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Most of the photos on this site were extracted from reference images (high-resolution tiffs, 20 to 200 megabytes in size) from the Library of Congress research archive. (To query the database click here.) Many were digitized by LOC contractors using a Sinar studio back. They are adjusted by your webmaster for contrast and color in Photoshop before being downsized and turned into the jpegs you see here.

 
 
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VINTAGRAPH • WPA • WWII • GEORGE WASHINGTON CROSSING THE PIES

Major Bellows: 1920

Major Bellows: 1920

Washington, D.C., circa 1920. "Standard Engraving Co. big camera." Specifically, The Levy Process Camera. National Photo glass negative. View full size.

 

Good reason why it's on the sidewalk

Camera 4 feet wide. Door to Standard Engraving 3 feet wide.

One pane, two reflections

With a single pane of glass you can get a reflection from both the front and the back surface of the glass. This is most easily observed when the area behind the glass is dark.

What is painted on the glass will be in focus, and reflections from across the street will appear doubled because of the two reflections from the single sheet of glass.

Blurred image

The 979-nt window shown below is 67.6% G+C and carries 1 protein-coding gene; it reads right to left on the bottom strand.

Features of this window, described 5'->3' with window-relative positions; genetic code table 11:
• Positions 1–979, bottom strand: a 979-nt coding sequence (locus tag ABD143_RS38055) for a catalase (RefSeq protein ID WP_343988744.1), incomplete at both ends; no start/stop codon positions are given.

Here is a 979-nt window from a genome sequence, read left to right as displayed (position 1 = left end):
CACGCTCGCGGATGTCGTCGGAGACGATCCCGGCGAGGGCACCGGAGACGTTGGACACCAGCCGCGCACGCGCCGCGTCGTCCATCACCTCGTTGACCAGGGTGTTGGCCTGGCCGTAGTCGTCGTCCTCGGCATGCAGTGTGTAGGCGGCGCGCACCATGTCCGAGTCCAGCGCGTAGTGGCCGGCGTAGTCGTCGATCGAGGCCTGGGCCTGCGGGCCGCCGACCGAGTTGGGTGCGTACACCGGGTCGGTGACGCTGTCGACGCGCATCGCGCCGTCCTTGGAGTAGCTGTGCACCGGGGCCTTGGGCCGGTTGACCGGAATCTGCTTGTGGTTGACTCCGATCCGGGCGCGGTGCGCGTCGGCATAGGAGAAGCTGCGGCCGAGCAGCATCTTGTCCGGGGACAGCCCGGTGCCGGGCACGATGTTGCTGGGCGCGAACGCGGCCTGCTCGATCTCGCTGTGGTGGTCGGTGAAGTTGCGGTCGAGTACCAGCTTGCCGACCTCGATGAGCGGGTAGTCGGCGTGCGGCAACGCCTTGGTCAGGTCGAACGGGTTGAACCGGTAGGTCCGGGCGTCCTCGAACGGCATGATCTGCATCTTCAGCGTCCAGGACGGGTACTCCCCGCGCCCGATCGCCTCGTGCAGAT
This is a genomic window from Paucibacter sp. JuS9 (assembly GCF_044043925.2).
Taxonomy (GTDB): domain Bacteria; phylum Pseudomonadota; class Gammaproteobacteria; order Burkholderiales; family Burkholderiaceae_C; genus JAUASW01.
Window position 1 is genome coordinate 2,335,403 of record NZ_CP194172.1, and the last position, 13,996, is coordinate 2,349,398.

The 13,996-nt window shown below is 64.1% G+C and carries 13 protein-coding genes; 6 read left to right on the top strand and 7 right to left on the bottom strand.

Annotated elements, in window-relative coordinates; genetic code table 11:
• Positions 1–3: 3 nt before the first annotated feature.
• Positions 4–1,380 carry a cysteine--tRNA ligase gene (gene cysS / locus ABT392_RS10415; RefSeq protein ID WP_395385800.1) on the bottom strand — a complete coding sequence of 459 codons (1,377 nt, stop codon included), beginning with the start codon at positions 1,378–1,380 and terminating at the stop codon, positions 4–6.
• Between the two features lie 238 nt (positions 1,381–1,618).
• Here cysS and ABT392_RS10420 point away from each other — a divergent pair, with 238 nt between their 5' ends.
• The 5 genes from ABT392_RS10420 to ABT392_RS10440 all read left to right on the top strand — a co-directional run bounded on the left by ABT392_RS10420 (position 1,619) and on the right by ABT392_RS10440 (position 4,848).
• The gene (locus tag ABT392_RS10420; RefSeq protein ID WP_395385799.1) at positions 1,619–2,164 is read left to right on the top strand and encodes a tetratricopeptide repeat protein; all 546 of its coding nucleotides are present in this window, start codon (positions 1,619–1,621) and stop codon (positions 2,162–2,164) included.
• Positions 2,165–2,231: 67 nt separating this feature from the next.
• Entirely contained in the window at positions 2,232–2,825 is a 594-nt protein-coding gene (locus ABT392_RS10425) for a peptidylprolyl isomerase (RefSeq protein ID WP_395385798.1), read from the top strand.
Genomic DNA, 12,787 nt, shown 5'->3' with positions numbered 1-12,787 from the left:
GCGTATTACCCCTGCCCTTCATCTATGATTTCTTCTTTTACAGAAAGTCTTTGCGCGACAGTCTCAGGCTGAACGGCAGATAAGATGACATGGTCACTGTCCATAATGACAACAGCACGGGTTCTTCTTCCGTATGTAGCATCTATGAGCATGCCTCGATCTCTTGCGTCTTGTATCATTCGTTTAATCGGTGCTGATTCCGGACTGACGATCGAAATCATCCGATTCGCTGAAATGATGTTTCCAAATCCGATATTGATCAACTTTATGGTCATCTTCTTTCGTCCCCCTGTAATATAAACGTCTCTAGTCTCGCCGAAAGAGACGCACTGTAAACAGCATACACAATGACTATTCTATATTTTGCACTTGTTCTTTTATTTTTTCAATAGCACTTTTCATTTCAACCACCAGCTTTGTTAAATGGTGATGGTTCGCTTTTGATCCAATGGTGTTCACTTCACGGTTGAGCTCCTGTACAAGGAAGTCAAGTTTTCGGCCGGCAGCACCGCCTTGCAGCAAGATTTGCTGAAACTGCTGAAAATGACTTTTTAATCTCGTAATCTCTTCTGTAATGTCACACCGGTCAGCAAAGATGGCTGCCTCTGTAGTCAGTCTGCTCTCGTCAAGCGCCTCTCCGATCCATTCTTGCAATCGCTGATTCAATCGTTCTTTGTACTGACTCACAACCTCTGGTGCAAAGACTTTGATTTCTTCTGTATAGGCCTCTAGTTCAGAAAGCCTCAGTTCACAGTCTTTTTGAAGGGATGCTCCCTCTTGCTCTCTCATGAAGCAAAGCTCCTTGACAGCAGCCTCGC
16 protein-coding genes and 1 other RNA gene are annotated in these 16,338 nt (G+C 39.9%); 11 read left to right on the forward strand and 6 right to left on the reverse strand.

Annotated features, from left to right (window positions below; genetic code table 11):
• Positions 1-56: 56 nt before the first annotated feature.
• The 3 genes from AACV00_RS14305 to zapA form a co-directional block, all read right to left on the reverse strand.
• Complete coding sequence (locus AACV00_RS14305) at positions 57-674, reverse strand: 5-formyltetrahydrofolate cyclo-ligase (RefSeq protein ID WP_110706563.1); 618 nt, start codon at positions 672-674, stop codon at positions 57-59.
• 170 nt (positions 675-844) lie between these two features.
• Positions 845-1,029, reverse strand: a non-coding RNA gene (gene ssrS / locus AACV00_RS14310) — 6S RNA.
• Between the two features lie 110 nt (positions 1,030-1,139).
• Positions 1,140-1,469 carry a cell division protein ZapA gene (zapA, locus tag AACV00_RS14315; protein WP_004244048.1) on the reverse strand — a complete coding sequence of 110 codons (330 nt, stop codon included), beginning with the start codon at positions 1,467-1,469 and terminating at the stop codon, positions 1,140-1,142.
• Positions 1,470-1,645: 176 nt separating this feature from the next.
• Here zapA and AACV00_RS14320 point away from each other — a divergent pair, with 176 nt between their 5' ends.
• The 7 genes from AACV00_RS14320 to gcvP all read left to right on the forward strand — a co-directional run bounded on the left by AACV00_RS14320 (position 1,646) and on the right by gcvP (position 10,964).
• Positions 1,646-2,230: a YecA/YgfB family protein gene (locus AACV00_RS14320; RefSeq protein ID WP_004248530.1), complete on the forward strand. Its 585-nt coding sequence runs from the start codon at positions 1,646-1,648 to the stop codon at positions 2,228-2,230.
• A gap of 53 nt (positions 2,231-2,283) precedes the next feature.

I would tend to blame it on limited depth of field in the shot. The photographer focused somewhere just beyond the process camera, and had to use a relatively large aperture to get the exposure placement. The reflection of the buildings across the street could be well past the hyperfocal distance.

RE: double reflections

I think tterance is closer to the correct solution, though I think it is a single glazed window, though rather thick.

Glass reflects from both surfaces. If it is rather thick, as this seems to be and as expected given its large size, and you look at an angle rather than perpendicularly, the two reflections will be displaced from one another. The direction of the displacement in this image along with the fact that the displacement diminishes as you look toward the lower right corner, where you are looking almost straight into the glass, indicates a double reflection. If it had been double glazed, there would be four reflections.

Reflection

Single pane plate glass has thickness and two surfaces for light to bounce from, much like a mirror. Notice that the image is not blurred, it's doubled and for the most part the paired image grows apart as the angle increases. The blur across the entire reflection is simply that the camera was not focussed there. The process of hand blowing cylinder plate glass in the early days made for very uneven glass in waviness and thickness so a linear difference in the two reflections would be diffucult. Study objects in a mirror at an angle, a second image appears which is not seen at 90 degrees.

Max Levy

and his brother Louie, in 1890, perfected the technology of the glass halftone screen, and the cameras that used them, which allowed photographs to be made into printing plates. Before that time only line drawings or even woodcuts were used to reproduce simulated images.

And in deference to "k2", this old photoengraver who has made thousands of halftone plates utilizing Levy process cameras, ain't ready for the dustbin yet!

Flexing theory